Date-related PHP can be one of the more… frustrating aspects of scripting. Whereas match calculations are the same no matter when or where you perform them, date calculations might appear to work properly in development and then fail later when you aren’t looking.

Solid Statement: PHP timezone settings are found in php.ini under date.timezone or inside your scripts with date_default_timezone_get() or date_default_timezone_set("America/New_York").

In this article, I wanted to provide some tips to help you safeguard against timezone-related errors, get or set your default timezone in PHP, and manage the setting if your web host doesn’t give you access to your PHP installation. I will also touch on DST. Daylight Savings Time for 2012 begins a week from today. DST tends to get developers to second-guess themselves.

What do I need to know?

If you are using any of PHP’s date functions, you need to be aware of the timezone of your PHP installation, the operating system’s time settings, and any differences in those values between your development, qa, and production servers.

PHP’s Default Timezone

The default timezone is UTC and it is set in the php.ini file. UTC is “Coordinated Universal Time,” formerly referred to as “Greenwich Mean Time” or GMT. This is the timezone for England. In the United States, the timezone is 5-8 hours different and should be set appropriately.

Below is the date section of the php.ini file. You can modify the date.timezone value with a valid entry from PHP’s list of valid timezones. This can be a code like EST or word pair like America/New_York.

; Module Settings ;
; Defines the default timezone used by the date functions
date.timezone = UTC
;date.default_latitude = 31.7667
;date.default_longitude = 35.2333
;date.sunrise_zenith = 90.583333
;date.sunset_zenith = 90.583333

Edit the php.ini File

The other entries in the php.ini date module are for location coordinates and sunrise times. They are not used in this discussion.

Edit your timezone on the line shown above, save the file, and restart the server for the changes to take effect.

Sometimes, however, you don’t have access to the php.ini file or a server restart. This is especially true when dealing commercial web-hosting companies.

In that case, PHP has functions to check and set the timezone in your script.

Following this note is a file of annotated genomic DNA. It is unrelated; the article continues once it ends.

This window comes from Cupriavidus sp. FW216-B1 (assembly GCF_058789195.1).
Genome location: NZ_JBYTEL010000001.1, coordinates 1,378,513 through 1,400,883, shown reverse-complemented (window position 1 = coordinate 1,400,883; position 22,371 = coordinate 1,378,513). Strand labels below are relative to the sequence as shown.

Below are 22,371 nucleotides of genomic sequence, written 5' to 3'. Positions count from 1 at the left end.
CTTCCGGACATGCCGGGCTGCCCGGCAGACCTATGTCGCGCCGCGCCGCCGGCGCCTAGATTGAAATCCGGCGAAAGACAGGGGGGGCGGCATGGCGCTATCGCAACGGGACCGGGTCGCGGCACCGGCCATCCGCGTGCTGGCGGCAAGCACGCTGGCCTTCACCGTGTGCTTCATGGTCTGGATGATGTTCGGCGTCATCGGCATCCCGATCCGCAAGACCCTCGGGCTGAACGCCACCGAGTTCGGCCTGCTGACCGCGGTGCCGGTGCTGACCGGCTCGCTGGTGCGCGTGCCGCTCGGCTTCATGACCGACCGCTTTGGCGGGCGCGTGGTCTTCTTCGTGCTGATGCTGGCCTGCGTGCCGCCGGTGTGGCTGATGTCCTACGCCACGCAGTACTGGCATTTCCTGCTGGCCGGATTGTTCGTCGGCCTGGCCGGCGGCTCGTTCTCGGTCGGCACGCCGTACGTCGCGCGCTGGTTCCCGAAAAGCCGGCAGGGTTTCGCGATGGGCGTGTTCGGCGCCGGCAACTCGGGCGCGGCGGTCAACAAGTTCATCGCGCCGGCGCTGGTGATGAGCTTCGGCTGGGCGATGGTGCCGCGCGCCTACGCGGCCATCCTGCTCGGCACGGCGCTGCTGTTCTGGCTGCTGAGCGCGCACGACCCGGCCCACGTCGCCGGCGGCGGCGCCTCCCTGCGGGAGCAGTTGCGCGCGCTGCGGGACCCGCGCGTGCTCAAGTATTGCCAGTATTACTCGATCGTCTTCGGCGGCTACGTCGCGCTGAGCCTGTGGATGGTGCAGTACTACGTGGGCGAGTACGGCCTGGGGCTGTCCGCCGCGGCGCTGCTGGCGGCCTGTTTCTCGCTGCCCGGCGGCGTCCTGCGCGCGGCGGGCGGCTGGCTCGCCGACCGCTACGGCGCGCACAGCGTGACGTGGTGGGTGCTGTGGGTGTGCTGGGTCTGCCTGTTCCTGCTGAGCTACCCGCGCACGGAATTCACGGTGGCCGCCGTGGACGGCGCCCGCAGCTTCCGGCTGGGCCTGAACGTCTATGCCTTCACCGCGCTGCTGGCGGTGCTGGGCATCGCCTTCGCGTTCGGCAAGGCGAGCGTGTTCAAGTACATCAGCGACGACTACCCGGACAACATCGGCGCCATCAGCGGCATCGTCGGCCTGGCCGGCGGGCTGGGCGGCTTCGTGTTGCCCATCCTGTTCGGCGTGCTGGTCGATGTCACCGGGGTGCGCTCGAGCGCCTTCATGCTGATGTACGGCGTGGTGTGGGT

Get or Set PHP Timezone in a Script

// Get timezone from script
// Get timezone from PHP installation
// Set the timezone in the current script

When using the get(), PHP will first look for timezones set using set() function. If that is not set, it will return the value from php.ini.

Obviously, the ini_get() will pull the value directly from the ini file and will skip date_default_timezone_get(). This function is useful for seeing if you want to set the timezone in the first place.

Daylight Savings Time

Since the default PHP timezone is UTC, it knows nothing about DST (Daylight Savings Time). Therefore, you want to set your timezone using the correct string from the list of supported timezones.

If I set the date.timezone value to “America/Indianapolis” in my php.ini, then the system will automatically advance the time by 1 hour a week from today (at 2 AM on March 11, 2012).

Solid Tip: Remember, first and foremost PHP gets it time from the operating system. You must correctly set the time, timezone, and DST settings for your operating system or PHP will not display the correct time, no matter what calculations you are doing in your script.

Some Pointers to Remember

  • Always set your OS date and time settings correctly
  • Set your local timezone in php.ini (restart required)
  • Store time in UNIX timestamps
  • Only convert to local date/time at the last possible moment
  • Timezones and DST boundaries can and do change
  • Verify PHP shows correct dates after DST changes
  • DST changes occur in March and November